Things have changed over the last 50 years when it comes to aging. Here are some statistics:
Average life expectancy of Australians1:
Within that same period, the proportion of the population over 50 years of age has increased by over 270%1.
What can be deduced from these statistics is that we are now spending more time living in our senior years. This presents the issue of quality of life, and the question: “in what condition do I want to spend my retirement years?” After working a lifetime, it seems obvious that we should live life the way we always wanted: travelling, relaxing, and enjoying good food and company. A common barrier to this well-earned reward is an ailment that affects many people: persistent back pain.
Back pain can be categorised into:
Both types of back pain can result in weakening of the supporting muscles around the spine, which can subsequently be the source of persistent pain.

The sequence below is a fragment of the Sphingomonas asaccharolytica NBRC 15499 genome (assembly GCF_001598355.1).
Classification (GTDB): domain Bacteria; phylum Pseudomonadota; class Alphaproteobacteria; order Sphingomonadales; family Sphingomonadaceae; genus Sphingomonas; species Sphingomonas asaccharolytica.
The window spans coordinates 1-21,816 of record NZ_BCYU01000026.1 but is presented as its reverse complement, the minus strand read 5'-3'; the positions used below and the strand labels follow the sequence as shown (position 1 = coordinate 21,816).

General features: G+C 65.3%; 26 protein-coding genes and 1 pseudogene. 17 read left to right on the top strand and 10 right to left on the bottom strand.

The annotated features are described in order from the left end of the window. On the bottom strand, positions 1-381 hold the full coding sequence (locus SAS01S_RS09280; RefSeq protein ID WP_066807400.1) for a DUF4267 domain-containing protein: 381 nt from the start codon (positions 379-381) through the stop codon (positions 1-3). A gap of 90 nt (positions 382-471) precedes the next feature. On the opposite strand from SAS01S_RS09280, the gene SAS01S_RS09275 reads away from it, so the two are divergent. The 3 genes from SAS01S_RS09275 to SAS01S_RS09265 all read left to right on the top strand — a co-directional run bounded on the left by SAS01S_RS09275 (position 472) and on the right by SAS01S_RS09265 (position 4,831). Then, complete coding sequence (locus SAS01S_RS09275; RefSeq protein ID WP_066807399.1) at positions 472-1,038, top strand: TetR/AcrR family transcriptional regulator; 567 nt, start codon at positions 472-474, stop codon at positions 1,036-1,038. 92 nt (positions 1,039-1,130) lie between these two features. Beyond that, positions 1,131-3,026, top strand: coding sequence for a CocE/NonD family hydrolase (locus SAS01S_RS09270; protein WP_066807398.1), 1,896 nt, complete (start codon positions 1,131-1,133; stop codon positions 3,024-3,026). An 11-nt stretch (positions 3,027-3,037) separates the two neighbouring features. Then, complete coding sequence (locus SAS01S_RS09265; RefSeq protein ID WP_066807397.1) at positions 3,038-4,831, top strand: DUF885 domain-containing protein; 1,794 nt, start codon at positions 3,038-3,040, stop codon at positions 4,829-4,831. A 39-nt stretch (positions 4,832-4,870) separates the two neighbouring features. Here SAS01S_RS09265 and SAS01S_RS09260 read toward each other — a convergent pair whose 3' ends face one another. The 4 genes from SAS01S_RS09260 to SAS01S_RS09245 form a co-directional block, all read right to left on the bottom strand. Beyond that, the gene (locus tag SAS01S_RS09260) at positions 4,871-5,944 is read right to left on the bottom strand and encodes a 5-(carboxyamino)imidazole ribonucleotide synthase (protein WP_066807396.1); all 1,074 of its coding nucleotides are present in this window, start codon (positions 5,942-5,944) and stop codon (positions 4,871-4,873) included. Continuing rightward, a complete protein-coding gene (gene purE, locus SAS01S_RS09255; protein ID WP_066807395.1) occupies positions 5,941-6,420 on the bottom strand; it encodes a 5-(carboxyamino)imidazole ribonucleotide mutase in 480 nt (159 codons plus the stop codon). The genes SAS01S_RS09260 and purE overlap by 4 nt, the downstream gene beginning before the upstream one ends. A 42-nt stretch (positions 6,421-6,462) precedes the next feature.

The key to reducing pain in the lower back can be achieved through:
Participation in an exercise program with specific medical exercise equipment supervised by Physiotherapists and Exercise Physiologists, allows re-education and reconditioning of the postural muscles that support the spine. This will gradually improve the condition of the lower back and reduce the risk of re-injury2.
Accredited Exercise Physiologist
1. Australian Bureau of Statistics. (2014) Australian historical population statistics (Catalogue No. 3105.0.65.001) Retrieved from http://www.abs.gov.au/AUSSTATS/abs@.nsf/DetailsPage/3105.0.65.0012014
2. Choi BKL, Verbeek JH, Tam WWS, Jiang JY. Exercises for prevention of reoccurrences of low-back pain. Cochrane Database of Systemic Reviews 2010, Issue 1. Art. No.:CD00655. DOI: 10. 1002/14651858.CD006555.pub2
3. Hides JA, Jull GA, Richardson CA. Long-term effects of specific, stabilizing exercises for first-episode low back pain. Spine 2011; 26(11):E243-8.
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